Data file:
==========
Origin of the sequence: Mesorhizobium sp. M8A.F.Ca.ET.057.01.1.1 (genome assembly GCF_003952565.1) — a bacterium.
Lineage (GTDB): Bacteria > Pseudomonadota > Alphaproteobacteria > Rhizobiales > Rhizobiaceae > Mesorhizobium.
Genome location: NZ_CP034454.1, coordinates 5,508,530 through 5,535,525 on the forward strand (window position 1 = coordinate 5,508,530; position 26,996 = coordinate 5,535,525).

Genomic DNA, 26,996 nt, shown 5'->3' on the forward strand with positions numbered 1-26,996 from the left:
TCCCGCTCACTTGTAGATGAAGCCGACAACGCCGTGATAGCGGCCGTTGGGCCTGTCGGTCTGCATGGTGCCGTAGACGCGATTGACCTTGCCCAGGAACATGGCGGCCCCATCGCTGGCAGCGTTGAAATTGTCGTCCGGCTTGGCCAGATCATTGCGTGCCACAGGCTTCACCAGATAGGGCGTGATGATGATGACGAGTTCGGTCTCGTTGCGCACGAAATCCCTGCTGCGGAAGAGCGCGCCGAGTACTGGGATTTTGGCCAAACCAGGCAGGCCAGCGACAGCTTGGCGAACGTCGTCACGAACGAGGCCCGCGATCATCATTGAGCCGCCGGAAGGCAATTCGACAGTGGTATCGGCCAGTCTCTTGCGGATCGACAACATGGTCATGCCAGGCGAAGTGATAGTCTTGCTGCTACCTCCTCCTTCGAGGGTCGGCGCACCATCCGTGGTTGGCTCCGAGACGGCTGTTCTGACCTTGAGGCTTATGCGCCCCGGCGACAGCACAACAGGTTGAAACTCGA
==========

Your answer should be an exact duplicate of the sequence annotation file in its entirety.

Origin of the sequence: Mesorhizobium sp. M8A.F.Ca.ET.057.01.1.1 (genome assembly GCF_003952565.1) — a bacterium.
Lineage (GTDB): Bacteria > Pseudomonadota > Alphaproteobacteria > Rhizobiales > Rhizobiaceae > Mesorhizobium.
Genome location: NZ_CP034454.1, coordinates 5,508,530 through 5,535,525 on the forward strand (window position 1 = coordinate 5,508,530; position 26,996 = coordinate 5,535,525).

Genomic DNA, 26,996 nt, shown 5'->3' on the forward strand with positions numbered 1-26,996 from the left:
TCCCGCTCACTTGTAGATGAAGCCGACAACGCCGTGATAGCGGCCGTTGGGCCTGTCGGTCTGCATGGTGCCGTAGACGCGATTGACCTTGCCCAGGAACATGGCGGCCCCATCGCTGGCAGCGTTGAAATTGTCGTCCGGCTTGGCCAGATCATTGCGTGCCACAGGCTTCACCAGATAGGGCGTGATGATGATGACGAGTTCGGTCTCGTTGCGCACGAAATCCCTGCTGCGGAAGAGCGCGCCGAGTACTGGGATTTTGGCCAAACCAGGCAGGCCAGCGACAGCTTGGCGAACGTCGTCACGAACGAGGCCCGCGATCATCATTGAGCCGCCGGAAGGCAATTCGACAGTGGTATCGGCCAGTCTCTTGCGGATCGACAACATGGTCATGCCAGGCGAAGTGATAGTCTTGCTGCTACCTCCTCCTTCGAGGGTCGGCGCACCATCCGTGGTTGGCTCCGAGACGGCTGTTCTGACCTTGAGGCTTATGCGCCCCGGCGACAGCACAACAGGTTGAAACTCGA